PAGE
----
Increased productivity, consistency, and reliability are success measures cited to justify investment in plant-wide information technology. Once that happens, manufacturing IT becomes a strategic asset, one that impacts the business’ ability to respond quickly and efficiently to change, support corporate initiatives, and execute innovation efforts.

When these things begin to happen, it gives you an enterprise perspective, and a better understanding of the strategic implications a more connected enterprise supports. For some pharmaceutical manufacturers, this has created the impetus for organizational, process, and policy convergence of corporate information technology and manufacturing departments. It’s vital that both groups bring their perspectives and have input to technology investments, architectures and policies that meet mission critical requirements. Support and sponsorship from the top along with effective change management are critical to a successful manufacturing IT strategy and implementation. The control concepts at the heart of such systems represent strategic risk management opportunities that warrant senior management visibility and support.

Synergies or competition?

The enterprise level and manufacturing have two cultures, each with its own needs and perspectives. While they exist in the same enterprise and are dependent on each other, neither typically has a good handle on what the other does, nor do they speak the same language. Crossing the chasm between can be a challenge, but one well worth the effort. Improving the flow of information in your company is analogous to a healthy heart and circulatory system. Production operations are at the center of a manufacturing enterprise, but it’s your ability to circulate that information reliably, accurately, and efficiently among business and production systems that helps you react faster and enjoy stronger control over desired outcomes.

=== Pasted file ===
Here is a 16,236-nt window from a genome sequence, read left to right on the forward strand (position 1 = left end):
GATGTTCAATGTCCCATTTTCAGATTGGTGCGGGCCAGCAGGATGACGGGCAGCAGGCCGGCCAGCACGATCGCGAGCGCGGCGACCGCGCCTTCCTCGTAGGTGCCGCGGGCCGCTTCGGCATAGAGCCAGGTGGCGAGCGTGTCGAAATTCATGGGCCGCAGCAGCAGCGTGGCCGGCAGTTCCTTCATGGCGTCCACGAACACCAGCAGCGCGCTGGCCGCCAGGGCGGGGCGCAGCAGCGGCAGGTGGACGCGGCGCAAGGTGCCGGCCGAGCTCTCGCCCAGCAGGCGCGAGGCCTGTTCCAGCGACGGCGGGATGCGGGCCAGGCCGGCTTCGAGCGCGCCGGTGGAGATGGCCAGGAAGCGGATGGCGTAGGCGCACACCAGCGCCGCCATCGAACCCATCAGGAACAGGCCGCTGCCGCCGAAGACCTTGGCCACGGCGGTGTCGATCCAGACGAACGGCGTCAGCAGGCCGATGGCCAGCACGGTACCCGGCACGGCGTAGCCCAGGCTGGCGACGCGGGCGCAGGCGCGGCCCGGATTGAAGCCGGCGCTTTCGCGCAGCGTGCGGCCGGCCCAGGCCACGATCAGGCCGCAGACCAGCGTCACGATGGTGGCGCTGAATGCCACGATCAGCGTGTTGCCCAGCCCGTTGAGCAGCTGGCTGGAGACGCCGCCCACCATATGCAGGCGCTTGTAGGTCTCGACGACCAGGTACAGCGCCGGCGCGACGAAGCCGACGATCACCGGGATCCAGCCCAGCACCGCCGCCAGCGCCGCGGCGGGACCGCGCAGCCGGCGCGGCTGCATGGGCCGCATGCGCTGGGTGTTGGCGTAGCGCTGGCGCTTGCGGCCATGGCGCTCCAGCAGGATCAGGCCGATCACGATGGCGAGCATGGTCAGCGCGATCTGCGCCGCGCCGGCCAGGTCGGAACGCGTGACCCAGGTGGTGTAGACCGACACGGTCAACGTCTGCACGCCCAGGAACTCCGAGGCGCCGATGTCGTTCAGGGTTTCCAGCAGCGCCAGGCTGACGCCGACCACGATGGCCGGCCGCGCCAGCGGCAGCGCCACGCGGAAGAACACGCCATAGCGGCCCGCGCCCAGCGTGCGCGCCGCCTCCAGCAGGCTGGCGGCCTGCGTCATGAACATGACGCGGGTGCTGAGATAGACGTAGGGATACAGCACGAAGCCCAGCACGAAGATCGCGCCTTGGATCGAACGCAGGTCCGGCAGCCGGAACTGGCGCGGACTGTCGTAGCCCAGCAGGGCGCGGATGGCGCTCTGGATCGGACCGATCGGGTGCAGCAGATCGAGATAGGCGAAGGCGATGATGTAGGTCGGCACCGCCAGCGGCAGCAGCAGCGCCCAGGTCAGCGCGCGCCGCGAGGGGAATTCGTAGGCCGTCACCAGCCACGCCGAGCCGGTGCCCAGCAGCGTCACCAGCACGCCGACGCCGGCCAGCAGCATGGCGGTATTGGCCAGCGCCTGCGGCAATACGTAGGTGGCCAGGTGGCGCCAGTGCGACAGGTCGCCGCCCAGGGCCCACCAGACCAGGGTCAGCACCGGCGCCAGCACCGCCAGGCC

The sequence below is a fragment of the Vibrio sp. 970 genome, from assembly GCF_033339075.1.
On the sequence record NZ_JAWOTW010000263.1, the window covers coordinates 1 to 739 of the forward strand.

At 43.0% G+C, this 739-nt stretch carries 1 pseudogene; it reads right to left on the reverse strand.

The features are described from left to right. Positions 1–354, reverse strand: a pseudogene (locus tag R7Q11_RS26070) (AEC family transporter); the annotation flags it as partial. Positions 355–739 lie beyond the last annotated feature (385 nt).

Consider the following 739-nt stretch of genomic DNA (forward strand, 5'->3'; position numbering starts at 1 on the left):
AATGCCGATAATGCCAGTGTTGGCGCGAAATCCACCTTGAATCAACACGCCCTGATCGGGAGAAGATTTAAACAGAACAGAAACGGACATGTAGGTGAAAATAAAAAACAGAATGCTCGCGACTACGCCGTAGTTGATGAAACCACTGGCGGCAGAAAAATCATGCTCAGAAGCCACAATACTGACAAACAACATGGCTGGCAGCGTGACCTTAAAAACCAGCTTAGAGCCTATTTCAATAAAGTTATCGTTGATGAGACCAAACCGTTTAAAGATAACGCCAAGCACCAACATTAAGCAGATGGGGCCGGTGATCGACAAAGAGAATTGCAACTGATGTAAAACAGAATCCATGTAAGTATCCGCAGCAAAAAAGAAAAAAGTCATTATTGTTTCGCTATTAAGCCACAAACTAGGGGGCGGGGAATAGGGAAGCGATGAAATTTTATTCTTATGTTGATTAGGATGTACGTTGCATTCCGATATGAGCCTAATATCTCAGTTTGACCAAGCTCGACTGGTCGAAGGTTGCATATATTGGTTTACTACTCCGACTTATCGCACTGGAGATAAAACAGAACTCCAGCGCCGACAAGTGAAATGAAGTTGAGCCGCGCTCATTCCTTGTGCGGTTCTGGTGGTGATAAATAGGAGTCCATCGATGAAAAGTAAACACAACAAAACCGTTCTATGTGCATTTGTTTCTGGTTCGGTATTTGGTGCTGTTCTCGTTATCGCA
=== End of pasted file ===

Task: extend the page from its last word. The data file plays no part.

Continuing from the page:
One of the most immediate benefits of blending IT and manufacturing perspectives is a shared vision for what’s possible. Consider that most manufacturing teams are so focused on getting product out the door that they typically don’t have time to research new manufacturing techniques and/or technologies via seminars and conferences. Our IT department at Wyeth has helped manufacturing management understand how IT infrastructure can support mission-critical production systems, and answered an array of questions:

  • What is a segmented network, and why is it important;

  • What are the pros and cons of wired versus wireless access points;

  • What’s a SAN;

  • What data is being backed up and how often;

  • Are you conducting stress testing or disaster recovery planning; and,

  • How long will it take to recover?

These are just a few of the technology “gotchas” that manufacturing teams need to understand to create effective and scalable support for an IT-intensive production system. Focus your efforts on articulating operational requirements, and depend on IT to design your infrastructure architecture.

At the same time, we need to teach IT brothers and sisters what is critical to manufacturing:

  • What high-availability means;

  • What are critical manufacturing parameters;

  • How must that data be managed, collected and protected;

  • How is this data being used; and,

  • Where in the process is data being entered, stored and retrieved?

Of course, these are just a few of the areas that the IT professional needs to know to help create an effective manufacturing IT strategy. Convergence creates value by heightening each group’s understanding of the other. By establishing common ground, we enable more productive discussion of technology issues, opportunities, and benefits.